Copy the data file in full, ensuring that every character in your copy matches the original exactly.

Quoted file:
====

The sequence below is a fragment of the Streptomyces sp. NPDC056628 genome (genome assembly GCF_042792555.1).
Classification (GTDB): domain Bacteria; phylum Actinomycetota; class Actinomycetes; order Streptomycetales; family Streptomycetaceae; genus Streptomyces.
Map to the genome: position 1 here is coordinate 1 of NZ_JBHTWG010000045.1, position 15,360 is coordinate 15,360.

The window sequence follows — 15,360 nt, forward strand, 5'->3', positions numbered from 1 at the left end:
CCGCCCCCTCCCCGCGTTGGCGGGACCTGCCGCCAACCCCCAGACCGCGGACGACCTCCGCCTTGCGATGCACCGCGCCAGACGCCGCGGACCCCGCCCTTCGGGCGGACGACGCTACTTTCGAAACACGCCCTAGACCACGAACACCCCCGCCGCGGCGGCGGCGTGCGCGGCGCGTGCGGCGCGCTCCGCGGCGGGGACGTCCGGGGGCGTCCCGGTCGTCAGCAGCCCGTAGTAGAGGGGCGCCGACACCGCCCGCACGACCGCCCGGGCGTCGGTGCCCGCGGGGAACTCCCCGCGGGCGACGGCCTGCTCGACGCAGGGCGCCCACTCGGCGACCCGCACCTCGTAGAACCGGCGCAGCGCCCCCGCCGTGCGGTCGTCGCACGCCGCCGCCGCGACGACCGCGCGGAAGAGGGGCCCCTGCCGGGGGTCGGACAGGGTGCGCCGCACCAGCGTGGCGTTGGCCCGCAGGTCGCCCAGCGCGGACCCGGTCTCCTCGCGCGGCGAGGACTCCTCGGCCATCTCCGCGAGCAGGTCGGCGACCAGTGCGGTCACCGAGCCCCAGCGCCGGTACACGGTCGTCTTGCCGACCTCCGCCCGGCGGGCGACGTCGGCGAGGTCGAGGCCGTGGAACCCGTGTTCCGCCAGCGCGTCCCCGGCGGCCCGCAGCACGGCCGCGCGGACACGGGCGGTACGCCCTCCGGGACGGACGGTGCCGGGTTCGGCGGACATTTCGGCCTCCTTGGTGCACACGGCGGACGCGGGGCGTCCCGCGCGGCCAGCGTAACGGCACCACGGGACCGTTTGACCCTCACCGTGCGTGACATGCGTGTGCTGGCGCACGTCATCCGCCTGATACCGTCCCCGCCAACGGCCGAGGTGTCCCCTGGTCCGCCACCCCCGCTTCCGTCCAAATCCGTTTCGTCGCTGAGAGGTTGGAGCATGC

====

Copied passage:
The sequence below is a fragment of the Streptomyces sp. NPDC056628 genome (genome assembly GCF_042792555.1).
Classification (GTDB): domain Bacteria; phylum Actinomycetota; class Actinomycetes; order Streptomycetales; family Streptomycetaceae; genus Streptomyces.
Map to the genome: position 1 here is coordinate 1 of NZ_JBHTWG010000045.1, position 15,360 is coordinate 15,360.

The window sequence follows — 15,360 nt, forward strand, 5'->3', positions numbered from 1 at the left end:
CCGCCCCCTCCCCGCGTTGGCGGGACCTGCCGCCAACCCCCAGACCGCGGACGACCTCCGCCTTGCGATGCACCGCGCCAGACGCCGCGGACCCCGCCCTTCGGGCGGACGACGCTACTTTCGAAACACGCCCTAGACCACGAACACCCCCGCCGCGGCGGCGGCGTGCGCGGCGCGTGCGGCGCGCTCCGCGGCGGGGACGTCCGGGGGCGTCCCGGTCGTCAGCAGCCCGTAGTAGAGGGGCGCCGACACCGCCCGCACGACCGCCCGGGCGTCGGTGCCCGCGGGGAACTCCCCGCGGGCGACGGCCTGCTCGACGCAGGGCGCCCACTCGGCGACCCGCACCTCGTAGAACCGGCGCAGCGCCCCCGCCGTGCGGTCGTCGCACGCCGCCGCCGCGACGACCGCGCGGAAGAGGGGCCCCTGCCGGGGGTCGGACAGGGTGCGCCGCACCAGCGTGGCGTTGGCCCGCAGGTCGCCCAGCGCGGACCCGGTCTCCTCGCGCGGCGAGGACTCCTCGGCCATCTCCGCGAGCAGGTCGGCGACCAGTGCGGTCACCGAGCCCCAGCGCCGGTACACGGTCGTCTTGCCGACCTCCGCCCGGCGGGCGACGTCGGCGAGGTCGAGGCCGTGGAACCCGTGTTCCGCCAGCGCGTCCCCGGCGGCCCGCAGCACGGCCGCGCGGACACGGGCGGTACGCCCTCCGGGACGGACGGTGCCGGGTTCGGCGGACATTTCGGCCTCCTTGGTGCACACGGCGGACGCGGGGCGTCCCGCGCGGCCAGCGTAACGGCACCACGGGACCGTTTGACCCTCACCGTGCGTGACATGCGTGTGCTGGCGCACGTCATCCGCCTGATACCGTCCCCGCCAACGGCCGAGGTGTCCCCTGGTCCGCCACCCCCGCTTCCGTCCAAATCCGTTTCGTCGCTGAGAGGTTGGAGCATGC